Lieut. Binet, who was present at Satory, resumed all:
"My very clear opinion following these experiences has been and still is the following. The Avion n ° 3 seemed to have everything it needed to fly, that is to say to lift itself first and to steer afterwards, ( ) but the Avion n ° 3 lacked a pilot who knew how to maneuver it after having left the ground, and that's the hard point in my opinion"
 
Last edited:

Archibald

ACCESS: Above Top Secret
Senior Member
Joined
Jun 6, 2006
Messages
5,103
Reaction score
2,970
Nobody else achieved a genuine sustained and controlled flight until 1907. Nor was anybody else to fly a full circuit for some time to come.

"Le prix du kilomètre" was offered by Archdeacon in 1904 (from memory).


In October 1904, Ernest Archdeacon joined Deutsch de la Meurthe to offer a prize of 50,000 francs for the first heavier-than-air flight around a one kilometre closed circuit. The sum represented about 20 times the annual earnings of a Parisian professional worker.[15] Archdeacon and de la Meurthe understood that apart from the Wrights (see below), all heavier-than-air flights had been in a straight line. The prize was intended to encourage the development of an airplane that could turn, so the prize winner would have to fly a closed circuit.

On the French side nothing of notice happened until Santos Dumont 11-1906 flight of 200 ft. From this moment until January 1908, longer and longer flights were made, but always in a straight line.

The Archdeacon price was finally claimed by Henri Farman in January 1908. At least this got the Wrights getting their heads out of the... sand. While they were alone in 1904-1905-1906, from 1907 the French were catching up.
1908 saw the Wrights curbstomping every competitor in Le Mans, July 1908. It was a short-live phenomenon, however.

Then Gabriel Voisin started the controversy for the exact reasons stated in that thread

- the Wright Flyer used a catapult / counterweight

- Ader had not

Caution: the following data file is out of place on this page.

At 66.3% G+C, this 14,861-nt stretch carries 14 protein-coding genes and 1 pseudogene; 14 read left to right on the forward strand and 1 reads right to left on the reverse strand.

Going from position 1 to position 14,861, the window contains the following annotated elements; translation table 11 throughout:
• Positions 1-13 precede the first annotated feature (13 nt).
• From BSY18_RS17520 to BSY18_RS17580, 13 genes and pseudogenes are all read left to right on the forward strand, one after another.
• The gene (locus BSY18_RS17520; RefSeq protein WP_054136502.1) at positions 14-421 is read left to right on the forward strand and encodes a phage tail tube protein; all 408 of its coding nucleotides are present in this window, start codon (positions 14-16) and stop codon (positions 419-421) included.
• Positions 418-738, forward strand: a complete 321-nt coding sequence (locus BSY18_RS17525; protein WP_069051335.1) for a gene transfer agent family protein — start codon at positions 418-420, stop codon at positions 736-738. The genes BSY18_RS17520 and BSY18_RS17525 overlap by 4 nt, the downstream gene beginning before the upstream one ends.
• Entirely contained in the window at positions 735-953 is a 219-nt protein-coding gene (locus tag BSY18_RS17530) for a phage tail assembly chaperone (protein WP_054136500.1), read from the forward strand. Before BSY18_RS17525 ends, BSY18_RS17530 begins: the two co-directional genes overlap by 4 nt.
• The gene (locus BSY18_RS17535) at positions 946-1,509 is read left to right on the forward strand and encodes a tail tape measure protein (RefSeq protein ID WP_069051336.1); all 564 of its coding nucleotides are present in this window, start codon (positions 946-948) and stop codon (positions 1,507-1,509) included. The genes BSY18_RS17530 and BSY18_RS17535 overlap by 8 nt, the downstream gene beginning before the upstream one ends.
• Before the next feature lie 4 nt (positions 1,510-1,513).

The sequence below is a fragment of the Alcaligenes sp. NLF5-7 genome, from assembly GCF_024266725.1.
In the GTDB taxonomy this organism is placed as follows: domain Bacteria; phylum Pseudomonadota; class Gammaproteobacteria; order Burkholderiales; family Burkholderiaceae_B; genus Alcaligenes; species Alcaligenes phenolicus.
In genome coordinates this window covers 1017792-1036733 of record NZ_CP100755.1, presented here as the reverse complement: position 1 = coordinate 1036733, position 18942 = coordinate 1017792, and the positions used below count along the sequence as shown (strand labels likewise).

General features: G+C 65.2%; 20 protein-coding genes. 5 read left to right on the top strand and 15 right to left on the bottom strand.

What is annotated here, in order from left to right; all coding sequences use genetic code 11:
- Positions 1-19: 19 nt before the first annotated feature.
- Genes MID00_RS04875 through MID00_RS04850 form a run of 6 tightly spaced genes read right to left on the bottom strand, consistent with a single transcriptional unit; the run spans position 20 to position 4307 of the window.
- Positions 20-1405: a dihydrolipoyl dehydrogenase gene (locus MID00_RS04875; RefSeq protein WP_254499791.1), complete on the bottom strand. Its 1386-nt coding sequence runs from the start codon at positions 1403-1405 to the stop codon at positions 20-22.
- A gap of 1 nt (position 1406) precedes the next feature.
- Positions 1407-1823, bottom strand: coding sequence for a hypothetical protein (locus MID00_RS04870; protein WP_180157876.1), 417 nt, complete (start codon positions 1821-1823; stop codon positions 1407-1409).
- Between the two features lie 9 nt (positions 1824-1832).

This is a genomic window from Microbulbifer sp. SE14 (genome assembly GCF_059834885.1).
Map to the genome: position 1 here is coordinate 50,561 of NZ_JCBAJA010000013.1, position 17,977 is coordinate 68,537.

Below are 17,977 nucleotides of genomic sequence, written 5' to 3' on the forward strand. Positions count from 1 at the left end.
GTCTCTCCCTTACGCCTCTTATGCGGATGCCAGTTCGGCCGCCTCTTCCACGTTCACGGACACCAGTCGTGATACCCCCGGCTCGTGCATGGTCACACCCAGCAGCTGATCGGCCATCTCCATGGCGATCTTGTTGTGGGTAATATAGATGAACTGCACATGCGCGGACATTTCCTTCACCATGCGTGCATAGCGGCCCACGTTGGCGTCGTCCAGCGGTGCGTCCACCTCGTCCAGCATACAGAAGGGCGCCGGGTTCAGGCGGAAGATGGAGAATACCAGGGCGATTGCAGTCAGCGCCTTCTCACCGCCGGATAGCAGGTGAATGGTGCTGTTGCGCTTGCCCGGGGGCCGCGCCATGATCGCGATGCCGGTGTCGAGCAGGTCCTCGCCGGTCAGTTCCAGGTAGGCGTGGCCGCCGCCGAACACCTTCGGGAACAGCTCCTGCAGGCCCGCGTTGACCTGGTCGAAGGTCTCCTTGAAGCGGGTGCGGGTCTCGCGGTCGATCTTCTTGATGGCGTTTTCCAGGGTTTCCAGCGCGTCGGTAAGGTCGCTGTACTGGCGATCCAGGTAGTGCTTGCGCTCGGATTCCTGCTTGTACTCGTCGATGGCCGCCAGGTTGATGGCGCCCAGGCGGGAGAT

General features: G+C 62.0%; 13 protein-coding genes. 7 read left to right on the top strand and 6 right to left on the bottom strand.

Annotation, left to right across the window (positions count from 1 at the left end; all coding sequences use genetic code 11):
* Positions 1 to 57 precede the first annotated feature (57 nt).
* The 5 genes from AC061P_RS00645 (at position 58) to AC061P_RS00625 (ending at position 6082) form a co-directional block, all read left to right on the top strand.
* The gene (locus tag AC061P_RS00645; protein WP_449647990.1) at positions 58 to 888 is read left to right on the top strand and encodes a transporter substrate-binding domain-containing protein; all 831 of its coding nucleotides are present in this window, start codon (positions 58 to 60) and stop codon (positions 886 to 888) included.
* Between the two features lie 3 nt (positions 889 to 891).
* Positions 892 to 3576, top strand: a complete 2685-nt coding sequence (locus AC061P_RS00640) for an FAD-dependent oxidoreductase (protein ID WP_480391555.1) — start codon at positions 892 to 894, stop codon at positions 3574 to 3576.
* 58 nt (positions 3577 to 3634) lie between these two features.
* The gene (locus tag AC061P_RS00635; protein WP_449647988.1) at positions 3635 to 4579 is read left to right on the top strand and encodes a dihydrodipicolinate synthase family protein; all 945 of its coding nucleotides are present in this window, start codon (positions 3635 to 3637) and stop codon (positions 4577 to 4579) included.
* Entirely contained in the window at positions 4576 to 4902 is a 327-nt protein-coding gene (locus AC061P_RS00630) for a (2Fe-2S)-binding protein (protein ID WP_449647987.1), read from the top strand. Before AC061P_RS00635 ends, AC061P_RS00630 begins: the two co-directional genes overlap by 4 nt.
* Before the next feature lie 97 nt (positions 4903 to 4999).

And voisin stuck with that gun until his death, in the early 60's. Personnally I've never bought in that controversy nor on Voisin, for the two reasons I exposed in the other thread
- the Wrights self-funded and persisted, Ader was crushed after 1897 when the Army gave up
- the Wrights managed controlled flight, Ader did not

Also I'm not a great fan of chauvism / nationalism, and Voisin was packed full with it.

Whitehead 1899 flight

Fantasy. Never happened. 1901 and 1902 - we don't know. But I'm not really convinced. The whole controversy got restarted in 1935 - 8 years after Whitehead death and 30 years after the facts. Plus Whitehead wife (his wife, damn it) didn't remembered anything.
 
Last edited:

Archibald

ACCESS: Above Top Secret
Senior Member
Joined
Jun 6, 2006
Messages
5,103
Reaction score
2,970
Moreover by 1905 they were still the only ones with a machine in sustained and controlled flight - and, by now, certainly capable of taking off under its own power in a flat calm. So really, whether one attributes their "first powered, controlled flight" to 1903 or 1904/5 is at best moot, it is still theirs.

Here is my own take as "how the controversy started".

I would say, the celebration of the December 17, 1903 flight is misleading.

Pros
It was the first powered flight of the Wrights, WHO SOON THEREAFTER BUT NOT THAT DAY (1904 or 1905, still well ahead of the french) ACHIEVED CONTROLLED SUSTAINED FLIGHT

Cons
This tickled Gabriel Voisin chauvinism and nationalism when the Wrights come in 1908 and basically said "screw Santos Dumont and screw Farman, we did all this by 1904-1905".
And then Voisin found TWO STRAWMANS (yes, two freakkin' strawman) to screw the Wrights.

STRAWMAN-1 "You used a catapult. This is unfair. Santos Dumont and Farman did not, in 1906-1908.
STRAWMAN-2 "Oh, and by the way, neither did Ader, in 1890."

In the process, Voisin conveniently ignored what I quoted from Steelpillow (Moreover- ).

That's how the controversy started right from July 1908 in Le Mans, really. Voisin stocked it like crazy.

Then what happened on the US side ? they looked for the earliest date the Wright had flown with an engine. Well, that December 17, 1903.

The problem in picking that date (here's to you, retrofit)

The flights done on december 17, 1903 had little value except "they were the first powered flight by the Wrights."
Why ?
- these flights were uncontrolled